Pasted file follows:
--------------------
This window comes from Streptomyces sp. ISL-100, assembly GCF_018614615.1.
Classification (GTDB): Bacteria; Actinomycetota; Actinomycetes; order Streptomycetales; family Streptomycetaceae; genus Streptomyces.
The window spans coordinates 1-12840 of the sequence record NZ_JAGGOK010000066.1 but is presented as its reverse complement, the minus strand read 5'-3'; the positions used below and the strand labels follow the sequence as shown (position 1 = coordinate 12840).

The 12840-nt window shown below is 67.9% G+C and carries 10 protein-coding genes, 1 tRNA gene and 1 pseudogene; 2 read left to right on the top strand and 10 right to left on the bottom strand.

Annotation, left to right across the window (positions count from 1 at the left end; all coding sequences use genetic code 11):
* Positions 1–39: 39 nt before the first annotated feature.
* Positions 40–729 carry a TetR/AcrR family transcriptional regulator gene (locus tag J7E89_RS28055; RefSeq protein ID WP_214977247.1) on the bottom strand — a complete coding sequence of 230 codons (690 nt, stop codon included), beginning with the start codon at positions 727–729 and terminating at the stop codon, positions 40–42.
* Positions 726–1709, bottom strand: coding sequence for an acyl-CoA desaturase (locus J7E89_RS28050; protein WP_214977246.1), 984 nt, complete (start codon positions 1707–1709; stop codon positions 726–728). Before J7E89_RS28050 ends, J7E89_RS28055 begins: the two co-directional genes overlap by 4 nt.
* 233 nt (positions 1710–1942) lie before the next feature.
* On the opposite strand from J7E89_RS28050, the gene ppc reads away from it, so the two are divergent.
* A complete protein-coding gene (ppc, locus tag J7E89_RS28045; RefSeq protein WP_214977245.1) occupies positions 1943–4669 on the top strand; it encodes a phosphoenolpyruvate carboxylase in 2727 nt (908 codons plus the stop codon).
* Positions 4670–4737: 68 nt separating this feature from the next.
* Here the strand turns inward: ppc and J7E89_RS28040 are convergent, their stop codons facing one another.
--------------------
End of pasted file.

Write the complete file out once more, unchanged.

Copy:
This window comes from Streptomyces sp. ISL-100, assembly GCF_018614615.1.
Classification (GTDB): Bacteria; Actinomycetota; Actinomycetes; order Streptomycetales; family Streptomycetaceae; genus Streptomyces.
The window spans coordinates 1-12840 of the sequence record NZ_JAGGOK010000066.1 but is presented as its reverse complement, the minus strand read 5'-3'; the positions used below and the strand labels follow the sequence as shown (position 1 = coordinate 12840).

The 12840-nt window shown below is 67.9% G+C and carries 10 protein-coding genes, 1 tRNA gene and 1 pseudogene; 2 read left to right on the top strand and 10 right to left on the bottom strand.

Annotation, left to right across the window (positions count from 1 at the left end; all coding sequences use genetic code 11):
* Positions 1–39: 39 nt before the first annotated feature.
* Positions 40–729 carry a TetR/AcrR family transcriptional regulator gene (locus tag J7E89_RS28055; RefSeq protein ID WP_214977247.1) on the bottom strand — a complete coding sequence of 230 codons (690 nt, stop codon included), beginning with the start codon at positions 727–729 and terminating at the stop codon, positions 40–42.
* Positions 726–1709, bottom strand: coding sequence for an acyl-CoA desaturase (locus J7E89_RS28050; protein WP_214977246.1), 984 nt, complete (start codon positions 1707–1709; stop codon positions 726–728). Before J7E89_RS28050 ends, J7E89_RS28055 begins: the two co-directional genes overlap by 4 nt.
* 233 nt (positions 1710–1942) lie before the next feature.
* On the opposite strand from J7E89_RS28050, the gene ppc reads away from it, so the two are divergent.
* A complete protein-coding gene (ppc, locus tag J7E89_RS28045; RefSeq protein WP_214977245.1) occupies positions 1943–4669 on the top strand; it encodes a phosphoenolpyruvate carboxylase in 2727 nt (908 codons plus the stop codon).
* Positions 4670–4737: 68 nt separating this feature from the next.
* Here the strand turns inward: ppc and J7E89_RS28040 are convergent, their stop codons facing one another.